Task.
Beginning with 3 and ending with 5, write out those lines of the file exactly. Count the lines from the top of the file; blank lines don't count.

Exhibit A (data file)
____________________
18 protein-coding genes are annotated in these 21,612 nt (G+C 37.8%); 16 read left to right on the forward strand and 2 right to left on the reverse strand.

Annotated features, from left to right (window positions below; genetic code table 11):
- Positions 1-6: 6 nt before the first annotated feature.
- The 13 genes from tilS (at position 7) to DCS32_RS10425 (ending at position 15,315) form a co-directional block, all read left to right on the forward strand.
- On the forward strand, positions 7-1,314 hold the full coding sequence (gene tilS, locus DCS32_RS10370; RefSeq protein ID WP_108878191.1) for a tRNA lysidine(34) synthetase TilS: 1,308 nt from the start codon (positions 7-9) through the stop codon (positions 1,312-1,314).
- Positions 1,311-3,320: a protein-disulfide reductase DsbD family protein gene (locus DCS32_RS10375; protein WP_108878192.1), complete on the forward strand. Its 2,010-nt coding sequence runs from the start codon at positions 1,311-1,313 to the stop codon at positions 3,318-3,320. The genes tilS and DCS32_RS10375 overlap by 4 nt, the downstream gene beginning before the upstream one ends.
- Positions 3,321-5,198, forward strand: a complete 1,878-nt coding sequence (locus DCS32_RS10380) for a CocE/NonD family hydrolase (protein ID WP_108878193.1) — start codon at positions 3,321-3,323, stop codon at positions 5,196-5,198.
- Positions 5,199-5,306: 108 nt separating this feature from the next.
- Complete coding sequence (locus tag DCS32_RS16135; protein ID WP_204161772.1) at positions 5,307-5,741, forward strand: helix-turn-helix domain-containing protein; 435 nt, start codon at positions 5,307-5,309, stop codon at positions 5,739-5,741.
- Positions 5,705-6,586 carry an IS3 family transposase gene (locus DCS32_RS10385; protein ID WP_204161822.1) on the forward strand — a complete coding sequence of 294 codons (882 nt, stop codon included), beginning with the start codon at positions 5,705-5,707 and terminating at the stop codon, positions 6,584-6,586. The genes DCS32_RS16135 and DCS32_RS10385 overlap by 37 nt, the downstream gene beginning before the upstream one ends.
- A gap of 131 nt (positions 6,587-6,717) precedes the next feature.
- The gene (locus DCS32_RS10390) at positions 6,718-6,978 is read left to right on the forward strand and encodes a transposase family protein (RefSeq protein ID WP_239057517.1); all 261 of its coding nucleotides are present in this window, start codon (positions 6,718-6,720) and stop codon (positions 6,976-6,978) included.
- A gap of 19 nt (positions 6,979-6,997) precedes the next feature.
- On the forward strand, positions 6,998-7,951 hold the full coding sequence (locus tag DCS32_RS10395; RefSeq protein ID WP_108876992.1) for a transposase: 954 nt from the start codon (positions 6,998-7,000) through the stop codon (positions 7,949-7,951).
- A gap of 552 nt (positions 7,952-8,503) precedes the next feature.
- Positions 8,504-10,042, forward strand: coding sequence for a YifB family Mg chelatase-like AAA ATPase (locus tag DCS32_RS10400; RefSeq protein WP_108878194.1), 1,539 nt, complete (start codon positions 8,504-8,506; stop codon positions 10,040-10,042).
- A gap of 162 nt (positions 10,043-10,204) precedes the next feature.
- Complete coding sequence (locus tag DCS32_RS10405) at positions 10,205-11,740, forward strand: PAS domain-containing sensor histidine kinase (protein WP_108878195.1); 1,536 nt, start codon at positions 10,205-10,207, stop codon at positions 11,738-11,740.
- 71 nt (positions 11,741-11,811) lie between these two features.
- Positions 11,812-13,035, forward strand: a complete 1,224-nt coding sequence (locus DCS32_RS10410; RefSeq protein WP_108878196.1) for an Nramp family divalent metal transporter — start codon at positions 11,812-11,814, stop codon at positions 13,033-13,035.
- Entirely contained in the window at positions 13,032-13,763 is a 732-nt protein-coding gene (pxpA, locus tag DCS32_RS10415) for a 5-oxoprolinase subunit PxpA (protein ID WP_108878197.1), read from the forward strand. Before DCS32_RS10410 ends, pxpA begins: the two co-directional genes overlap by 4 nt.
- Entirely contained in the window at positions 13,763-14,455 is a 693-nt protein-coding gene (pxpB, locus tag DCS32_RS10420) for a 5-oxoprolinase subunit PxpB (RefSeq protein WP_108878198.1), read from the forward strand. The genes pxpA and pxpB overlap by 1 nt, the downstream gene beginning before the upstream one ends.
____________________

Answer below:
- Positions 1-6: 6 nt before the first annotated feature.
- The 13 genes from tilS (at position 7) to DCS32_RS10425 (ending at position 15,315) form a co-directional block, all read left to right on the forward strand.
- On the forward strand, positions 7-1,314 hold the full coding sequence (gene tilS, locus DCS32_RS10370; RefSeq protein ID WP_108878191.1) for a tRNA lysidine(34) synthetase TilS: 1,308 nt from the start codon (positions 7-9) through the stop codon (positions 1,312-1,314).